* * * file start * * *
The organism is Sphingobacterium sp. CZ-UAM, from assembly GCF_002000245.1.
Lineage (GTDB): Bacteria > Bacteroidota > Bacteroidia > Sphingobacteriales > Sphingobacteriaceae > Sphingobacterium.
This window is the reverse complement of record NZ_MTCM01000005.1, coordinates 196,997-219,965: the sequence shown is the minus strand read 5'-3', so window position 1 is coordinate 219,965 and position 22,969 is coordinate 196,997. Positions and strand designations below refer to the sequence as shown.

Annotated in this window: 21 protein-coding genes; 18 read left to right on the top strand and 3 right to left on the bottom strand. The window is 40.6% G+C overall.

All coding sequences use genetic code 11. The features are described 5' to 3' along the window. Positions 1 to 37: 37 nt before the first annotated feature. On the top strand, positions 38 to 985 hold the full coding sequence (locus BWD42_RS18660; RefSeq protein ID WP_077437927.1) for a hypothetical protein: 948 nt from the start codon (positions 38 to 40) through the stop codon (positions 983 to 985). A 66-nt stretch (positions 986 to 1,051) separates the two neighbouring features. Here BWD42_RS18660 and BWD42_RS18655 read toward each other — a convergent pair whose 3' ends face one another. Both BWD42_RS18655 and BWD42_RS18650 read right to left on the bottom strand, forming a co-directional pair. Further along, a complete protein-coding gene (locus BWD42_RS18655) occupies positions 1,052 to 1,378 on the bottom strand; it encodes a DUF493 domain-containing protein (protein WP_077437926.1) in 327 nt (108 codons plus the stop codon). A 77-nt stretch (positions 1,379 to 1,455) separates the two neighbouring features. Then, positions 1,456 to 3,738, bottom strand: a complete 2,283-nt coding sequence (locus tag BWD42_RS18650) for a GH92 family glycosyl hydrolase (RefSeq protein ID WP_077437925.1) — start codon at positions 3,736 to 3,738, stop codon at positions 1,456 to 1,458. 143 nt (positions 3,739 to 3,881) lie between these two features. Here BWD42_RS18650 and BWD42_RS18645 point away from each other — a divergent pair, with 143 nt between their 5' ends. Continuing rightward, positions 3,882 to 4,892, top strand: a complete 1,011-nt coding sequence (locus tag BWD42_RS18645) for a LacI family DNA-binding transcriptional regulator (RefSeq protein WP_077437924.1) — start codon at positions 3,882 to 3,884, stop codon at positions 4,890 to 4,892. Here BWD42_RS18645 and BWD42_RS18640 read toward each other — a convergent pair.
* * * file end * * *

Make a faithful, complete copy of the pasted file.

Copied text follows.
The organism is Sphingobacterium sp. CZ-UAM, from assembly GCF_002000245.1.
Lineage (GTDB): Bacteria > Bacteroidota > Bacteroidia > Sphingobacteriales > Sphingobacteriaceae > Sphingobacterium.
This window is the reverse complement of record NZ_MTCM01000005.1, coordinates 196,997-219,965: the sequence shown is the minus strand read 5'-3', so window position 1 is coordinate 219,965 and position 22,969 is coordinate 196,997. Positions and strand designations below refer to the sequence as shown.

Annotated in this window: 21 protein-coding genes; 18 read left to right on the top strand and 3 right to left on the bottom strand. The window is 40.6% G+C overall.

All coding sequences use genetic code 11. The features are described 5' to 3' along the window. Positions 1 to 37: 37 nt before the first annotated feature. On the top strand, positions 38 to 985 hold the full coding sequence (locus BWD42_RS18660; RefSeq protein ID WP_077437927.1) for a hypothetical protein: 948 nt from the start codon (positions 38 to 40) through the stop codon (positions 983 to 985). A 66-nt stretch (positions 986 to 1,051) separates the two neighbouring features. Here BWD42_RS18660 and BWD42_RS18655 read toward each other — a convergent pair whose 3' ends face one another. Both BWD42_RS18655 and BWD42_RS18650 read right to left on the bottom strand, forming a co-directional pair. Further along, a complete protein-coding gene (locus BWD42_RS18655) occupies positions 1,052 to 1,378 on the bottom strand; it encodes a DUF493 domain-containing protein (protein WP_077437926.1) in 327 nt (108 codons plus the stop codon). A 77-nt stretch (positions 1,379 to 1,455) separates the two neighbouring features. Then, positions 1,456 to 3,738, bottom strand: a complete 2,283-nt coding sequence (locus tag BWD42_RS18650) for a GH92 family glycosyl hydrolase (RefSeq protein ID WP_077437925.1) — start codon at positions 3,736 to 3,738, stop codon at positions 1,456 to 1,458. 143 nt (positions 3,739 to 3,881) lie between these two features. Here BWD42_RS18650 and BWD42_RS18645 point away from each other — a divergent pair, with 143 nt between their 5' ends. Continuing rightward, positions 3,882 to 4,892, top strand: a complete 1,011-nt coding sequence (locus tag BWD42_RS18645) for a LacI family DNA-binding transcriptional regulator (RefSeq protein WP_077437924.1) — start codon at positions 3,882 to 3,884, stop codon at positions 4,890 to 4,892. Here BWD42_RS18645 and BWD42_RS18640 read toward each other — a convergent pair.